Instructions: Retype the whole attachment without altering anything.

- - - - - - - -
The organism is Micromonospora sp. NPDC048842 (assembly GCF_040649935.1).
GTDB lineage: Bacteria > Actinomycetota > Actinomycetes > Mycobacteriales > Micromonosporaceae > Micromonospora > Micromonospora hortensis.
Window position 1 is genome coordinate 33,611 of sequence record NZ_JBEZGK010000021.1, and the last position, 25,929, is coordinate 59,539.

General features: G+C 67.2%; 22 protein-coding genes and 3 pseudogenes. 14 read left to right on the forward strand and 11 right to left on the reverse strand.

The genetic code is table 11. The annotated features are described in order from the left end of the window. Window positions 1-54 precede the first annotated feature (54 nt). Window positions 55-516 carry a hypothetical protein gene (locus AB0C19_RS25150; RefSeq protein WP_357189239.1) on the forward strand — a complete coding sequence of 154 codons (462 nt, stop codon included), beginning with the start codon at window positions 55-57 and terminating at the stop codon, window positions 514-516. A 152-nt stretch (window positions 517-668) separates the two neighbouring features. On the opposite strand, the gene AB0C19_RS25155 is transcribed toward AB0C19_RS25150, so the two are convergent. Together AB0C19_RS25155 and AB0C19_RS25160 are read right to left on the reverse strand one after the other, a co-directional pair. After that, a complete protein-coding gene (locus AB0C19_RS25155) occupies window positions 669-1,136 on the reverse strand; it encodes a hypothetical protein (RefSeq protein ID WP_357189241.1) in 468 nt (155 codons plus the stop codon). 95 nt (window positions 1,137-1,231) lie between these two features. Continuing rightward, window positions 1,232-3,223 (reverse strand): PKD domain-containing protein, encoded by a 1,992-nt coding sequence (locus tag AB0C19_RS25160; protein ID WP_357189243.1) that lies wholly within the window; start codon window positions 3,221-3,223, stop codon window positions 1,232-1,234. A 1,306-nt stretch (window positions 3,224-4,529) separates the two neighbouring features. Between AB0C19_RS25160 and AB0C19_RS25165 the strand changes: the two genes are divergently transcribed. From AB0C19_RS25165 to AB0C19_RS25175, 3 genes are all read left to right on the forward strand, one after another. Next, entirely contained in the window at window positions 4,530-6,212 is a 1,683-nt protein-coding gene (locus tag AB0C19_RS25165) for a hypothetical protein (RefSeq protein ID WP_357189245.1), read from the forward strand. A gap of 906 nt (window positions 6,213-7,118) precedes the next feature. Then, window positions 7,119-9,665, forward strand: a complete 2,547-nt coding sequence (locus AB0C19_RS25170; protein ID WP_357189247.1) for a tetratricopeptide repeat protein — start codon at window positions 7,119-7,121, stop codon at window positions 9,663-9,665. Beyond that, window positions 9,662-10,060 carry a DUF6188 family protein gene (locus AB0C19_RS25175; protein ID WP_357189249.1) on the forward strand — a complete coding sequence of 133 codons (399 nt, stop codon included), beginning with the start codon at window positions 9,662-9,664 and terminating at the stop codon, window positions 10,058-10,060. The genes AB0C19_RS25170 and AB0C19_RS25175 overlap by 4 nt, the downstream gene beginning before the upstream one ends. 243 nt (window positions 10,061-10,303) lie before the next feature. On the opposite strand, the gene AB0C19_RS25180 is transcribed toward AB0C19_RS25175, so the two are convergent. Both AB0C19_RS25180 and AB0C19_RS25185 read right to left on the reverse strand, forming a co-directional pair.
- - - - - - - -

The organism is Micromonospora sp. NPDC048842 (assembly GCF_040649935.1).
GTDB lineage: Bacteria > Actinomycetota > Actinomycetes > Mycobacteriales > Micromonosporaceae > Micromonospora > Micromonospora hortensis.
Window position 1 is genome coordinate 33,611 of sequence record NZ_JBEZGK010000021.1, and the last position, 25,929, is coordinate 59,539.

General features: G+C 67.2%; 22 protein-coding genes and 3 pseudogenes. 14 read left to right on the forward strand and 11 right to left on the reverse strand.

The genetic code is table 11. The annotated features are described in order from the left end of the window. Window positions 1-54 precede the first annotated feature (54 nt). Window positions 55-516 carry a hypothetical protein gene (locus AB0C19_RS25150; RefSeq protein WP_357189239.1) on the forward strand — a complete coding sequence of 154 codons (462 nt, stop codon included), beginning with the start codon at window positions 55-57 and terminating at the stop codon, window positions 514-516. A 152-nt stretch (window positions 517-668) separates the two neighbouring features. On the opposite strand, the gene AB0C19_RS25155 is transcribed toward AB0C19_RS25150, so the two are convergent. Together AB0C19_RS25155 and AB0C19_RS25160 are read right to left on the reverse strand one after the other, a co-directional pair. After that, a complete protein-coding gene (locus AB0C19_RS25155) occupies window positions 669-1,136 on the reverse strand; it encodes a hypothetical protein (RefSeq protein ID WP_357189241.1) in 468 nt (155 codons plus the stop codon). 95 nt (window positions 1,137-1,231) lie between these two features. Continuing rightward, window positions 1,232-3,223 (reverse strand): PKD domain-containing protein, encoded by a 1,992-nt coding sequence (locus tag AB0C19_RS25160; protein ID WP_357189243.1) that lies wholly within the window; start codon window positions 3,221-3,223, stop codon window positions 1,232-1,234. A 1,306-nt stretch (window positions 3,224-4,529) separates the two neighbouring features. Between AB0C19_RS25160 and AB0C19_RS25165 the strand changes: the two genes are divergently transcribed. From AB0C19_RS25165 to AB0C19_RS25175, 3 genes are all read left to right on the forward strand, one after another. Next, entirely contained in the window at window positions 4,530-6,212 is a 1,683-nt protein-coding gene (locus tag AB0C19_RS25165) for a hypothetical protein (RefSeq protein ID WP_357189245.1), read from the forward strand. A gap of 906 nt (window positions 6,213-7,118) precedes the next feature. Then, window positions 7,119-9,665, forward strand: a complete 2,547-nt coding sequence (locus AB0C19_RS25170; protein ID WP_357189247.1) for a tetratricopeptide repeat protein — start codon at window positions 7,119-7,121, stop codon at window positions 9,663-9,665. Beyond that, window positions 9,662-10,060 carry a DUF6188 family protein gene (locus AB0C19_RS25175; protein ID WP_357189249.1) on the forward strand — a complete coding sequence of 133 codons (399 nt, stop codon included), beginning with the start codon at window positions 9,662-9,664 and terminating at the stop codon, window positions 10,058-10,060. The genes AB0C19_RS25170 and AB0C19_RS25175 overlap by 4 nt, the downstream gene beginning before the upstream one ends. 243 nt (window positions 10,061-10,303) lie before the next feature. On the opposite strand, the gene AB0C19_RS25180 is transcribed toward AB0C19_RS25175, so the two are convergent. Both AB0C19_RS25180 and AB0C19_RS25185 read right to left on the reverse strand, forming a co-directional pair.